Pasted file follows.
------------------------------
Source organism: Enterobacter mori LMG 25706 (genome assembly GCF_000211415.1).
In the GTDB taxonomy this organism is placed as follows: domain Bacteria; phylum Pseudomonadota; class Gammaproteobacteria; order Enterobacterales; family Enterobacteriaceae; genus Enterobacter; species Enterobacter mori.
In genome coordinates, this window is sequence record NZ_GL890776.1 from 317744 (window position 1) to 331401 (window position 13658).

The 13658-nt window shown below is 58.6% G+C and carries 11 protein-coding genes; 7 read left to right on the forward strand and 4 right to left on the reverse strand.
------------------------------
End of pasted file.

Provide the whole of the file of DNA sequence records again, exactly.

Source organism: Enterobacter mori LMG 25706 (genome assembly GCF_000211415.1).
In the GTDB taxonomy this organism is placed as follows: domain Bacteria; phylum Pseudomonadota; class Gammaproteobacteria; order Enterobacterales; family Enterobacteriaceae; genus Enterobacter; species Enterobacter mori.
In genome coordinates, this window is sequence record NZ_GL890776.1 from 317744 (window position 1) to 331401 (window position 13658).

The 13658-nt window shown below is 58.6% G+C and carries 11 protein-coding genes; 7 read left to right on the forward strand and 4 right to left on the reverse strand.